Mumbai, 01 Aug 2021 22:08 IST
However, the second season of Nagesh Kukunoor's web-series is insufferably long with a needlessly complicated narrative.
In a country where politics is always a hot topic, impressive political films or shows have been few and far between, especially in Hindi. So the first season of director Nagesh Kukunoor’s City Of Dreams came as a pleasant surprise, offering a rare, riveting and entertaining political web-series.
But Hindi web-shows are yet to crack the code for delivering solid follow-ups to the first season. In most cases, while the second season hasn’t been bad, it has also not matched up to the first, leave alone surpassing it. City Of Dreams (Season 2) also fails to cross this hurdle.
The first season of City Of Dreams ended with Poornima Gaikwad (Priya Bapat) entering politics supposedly for the good of Maharashtra. Her father and senior party leader Ameyarao Gaikwad aka Saheb (Atul Kulkarni) is left wheelchair-bound after being shot and suffering a stroke. Poornima gets rid of her unstable, trigger-happy and over-ambitious brother Ashish (Siddharth Chandekar) and eases the chief minister, Jagdish Gurav (Sachin Pilgaonkar), aside, becoming the interim CM herself.
But Poornima has to pass a litmus test before she can leave her stamp on the state's politics. Elections are due in three months and she has to lead the party to victory if her career is not to end with a caretaker role. She has former police inspector Wasim Khan (Eijaz Khan), also known as 'Encounter Wasim', and party loyalist Purushottam (Sandeep Kulkarni) by her side.
But her father, Saheb, can't wait to regain full fitness and put his daughter in her place. He is especially angry with her for having killed his chosen heir Ashish. Meanwhile, firebrand leftist leader Mahesh Aravle (Addinath Kothare) enters politics to challenge Poornima.
Bapat has a bigger challenge this time around. She has to play a tough chief minister and vulnerable woman faced with personal issues. The actress takes on the role with dedication and showcases different facets of Poornima with ease. Kulkarni has a bigger role, too, in the second season, but then he has always been a class act.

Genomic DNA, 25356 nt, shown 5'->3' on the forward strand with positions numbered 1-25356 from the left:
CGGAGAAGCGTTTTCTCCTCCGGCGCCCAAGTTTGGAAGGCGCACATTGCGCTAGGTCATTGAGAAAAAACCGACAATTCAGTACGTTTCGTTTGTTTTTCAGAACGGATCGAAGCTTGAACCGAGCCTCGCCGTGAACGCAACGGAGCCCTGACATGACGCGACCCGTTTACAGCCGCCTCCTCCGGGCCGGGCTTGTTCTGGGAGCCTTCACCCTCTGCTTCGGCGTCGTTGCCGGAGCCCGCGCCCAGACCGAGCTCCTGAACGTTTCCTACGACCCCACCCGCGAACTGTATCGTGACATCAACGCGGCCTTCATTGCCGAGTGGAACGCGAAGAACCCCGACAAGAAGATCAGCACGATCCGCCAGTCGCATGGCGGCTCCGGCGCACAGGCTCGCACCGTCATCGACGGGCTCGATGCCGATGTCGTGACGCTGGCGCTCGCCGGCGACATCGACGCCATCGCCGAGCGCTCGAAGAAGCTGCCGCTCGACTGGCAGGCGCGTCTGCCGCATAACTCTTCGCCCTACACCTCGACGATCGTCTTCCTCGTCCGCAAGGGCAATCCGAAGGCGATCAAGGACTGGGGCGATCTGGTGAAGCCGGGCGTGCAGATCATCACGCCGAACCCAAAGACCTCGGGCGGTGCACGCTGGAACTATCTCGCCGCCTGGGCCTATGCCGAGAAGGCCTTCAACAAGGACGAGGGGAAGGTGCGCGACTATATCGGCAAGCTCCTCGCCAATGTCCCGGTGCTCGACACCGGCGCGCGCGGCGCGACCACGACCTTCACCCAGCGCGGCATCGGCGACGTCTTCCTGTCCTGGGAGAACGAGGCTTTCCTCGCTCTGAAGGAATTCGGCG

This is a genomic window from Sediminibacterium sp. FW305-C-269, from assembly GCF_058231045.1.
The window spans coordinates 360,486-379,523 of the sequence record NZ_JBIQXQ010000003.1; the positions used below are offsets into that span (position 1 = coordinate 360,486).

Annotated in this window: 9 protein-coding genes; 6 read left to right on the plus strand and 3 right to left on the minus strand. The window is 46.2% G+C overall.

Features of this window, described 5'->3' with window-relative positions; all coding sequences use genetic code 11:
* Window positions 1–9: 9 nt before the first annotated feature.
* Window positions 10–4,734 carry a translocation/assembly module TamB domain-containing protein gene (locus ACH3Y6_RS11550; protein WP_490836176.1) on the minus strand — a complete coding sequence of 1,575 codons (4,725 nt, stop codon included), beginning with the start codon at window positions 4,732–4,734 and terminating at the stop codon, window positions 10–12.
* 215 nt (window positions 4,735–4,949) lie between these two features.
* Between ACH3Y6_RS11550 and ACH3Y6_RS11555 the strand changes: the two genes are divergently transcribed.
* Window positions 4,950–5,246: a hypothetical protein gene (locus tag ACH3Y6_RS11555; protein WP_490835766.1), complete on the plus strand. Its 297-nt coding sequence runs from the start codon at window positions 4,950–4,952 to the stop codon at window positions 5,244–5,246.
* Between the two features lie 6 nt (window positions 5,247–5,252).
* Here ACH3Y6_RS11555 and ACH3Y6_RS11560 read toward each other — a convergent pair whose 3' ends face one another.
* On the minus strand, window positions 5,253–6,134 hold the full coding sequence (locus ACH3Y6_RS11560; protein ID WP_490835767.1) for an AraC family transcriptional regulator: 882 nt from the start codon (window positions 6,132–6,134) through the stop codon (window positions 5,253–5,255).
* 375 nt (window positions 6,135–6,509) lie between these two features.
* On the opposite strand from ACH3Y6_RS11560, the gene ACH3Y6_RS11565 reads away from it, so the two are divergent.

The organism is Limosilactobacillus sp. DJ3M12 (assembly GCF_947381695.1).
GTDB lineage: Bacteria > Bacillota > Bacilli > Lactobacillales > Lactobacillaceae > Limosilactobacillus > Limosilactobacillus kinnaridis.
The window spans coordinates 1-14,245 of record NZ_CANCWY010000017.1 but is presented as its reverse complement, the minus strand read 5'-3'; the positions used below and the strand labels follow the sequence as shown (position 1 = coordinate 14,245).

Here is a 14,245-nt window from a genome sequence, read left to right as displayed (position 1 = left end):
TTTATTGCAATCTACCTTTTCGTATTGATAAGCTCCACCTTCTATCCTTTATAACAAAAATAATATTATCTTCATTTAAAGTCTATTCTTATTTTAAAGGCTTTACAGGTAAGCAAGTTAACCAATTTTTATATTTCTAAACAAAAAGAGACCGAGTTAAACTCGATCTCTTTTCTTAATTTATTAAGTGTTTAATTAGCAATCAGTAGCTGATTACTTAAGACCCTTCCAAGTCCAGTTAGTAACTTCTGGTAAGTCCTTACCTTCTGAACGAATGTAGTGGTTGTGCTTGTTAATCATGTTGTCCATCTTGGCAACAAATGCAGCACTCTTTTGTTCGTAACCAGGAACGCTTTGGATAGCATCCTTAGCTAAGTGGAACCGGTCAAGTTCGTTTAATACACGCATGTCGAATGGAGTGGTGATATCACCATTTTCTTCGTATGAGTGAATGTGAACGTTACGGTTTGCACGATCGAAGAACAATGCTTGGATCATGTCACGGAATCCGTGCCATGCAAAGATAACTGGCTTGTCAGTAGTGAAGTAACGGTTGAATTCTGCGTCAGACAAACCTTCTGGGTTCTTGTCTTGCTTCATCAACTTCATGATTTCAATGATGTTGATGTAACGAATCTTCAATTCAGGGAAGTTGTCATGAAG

Pilgaonkar, Khan and Flora Saini continue their good work from the first season. Among the new entrants, Kothare, Sushant Singh and Ankur Rathee offer good support while Shriyam Bhagnani makes a terrific impact.
The second season of City Of Dreams plays out somewhat like the ancient Indian epic Mahabharata. Prakash Jha’s political drama Raajneeti (2010), too, was adapted from the epic. But his was a character-by-character adaptation whereas City Of Dreams only takes its theme from the epic.
Instead of two sets of warring cousins, the show features a father and daughter out to finish each other off. Like in the epic, the good people here are not lily-white. And as in the Mahabharata, this war, too, ends in a realistic manner instead of following the tried-and-tested filmi path.
However, while the epic keeps the reader/viewer riveted even when the story is heading towards war, City Of Dreams (Season 2) tends to drag after the plot, characters and conflict are established and goes round in circles. With too many subplots and characters, the narrative becomes too complicated at times. In other words, it appears that screenwriters Rohit Banawlikar and Kukunoor did not have much of a story to tell before the climax. Yet, the show is dragged till the tenth episode with some of the episodes being almost 50 minutes long. This does become too much for the viewer.
The ending portions do give a jolt, but they come too late in the day. Also, by this time, you realize that the goalposts have been shifted. While the season begins with election victory being the holy grail for all the main characters, somewhere along the way laying a foundation stone for a project becomes the focus with the elections becoming simply a sideshow.
You also wonder about the geography the show wishes to cover. While the web-series is titled City Of Dreams, we can't forget that Poornima is the acting chief minister of the state of Maharashtra. But the entire focus of the show is on events taking place in Mumbai, making us wonder if she is the chief minister for only the city.
Like in the first season, the makers have taken creative liberties in the storytelling. But the show is almost bang on when it comes to the production design. From the interiors of the chief minister's office to the humble middle-class houses of the 1990s, the production design team's work is impressive.
All in all, while City Of Dreams (Season 2) has an eye-pleasing quality to it with the excellent production and superb performances even by those playing bit parts, it fails to deliver the knockout punch after establishing the story and characters. And that's a pity.
City Of Dreams (Season 2) is currently available on Disney+ Hotstar.
Related topicsDisney+ Hotstar
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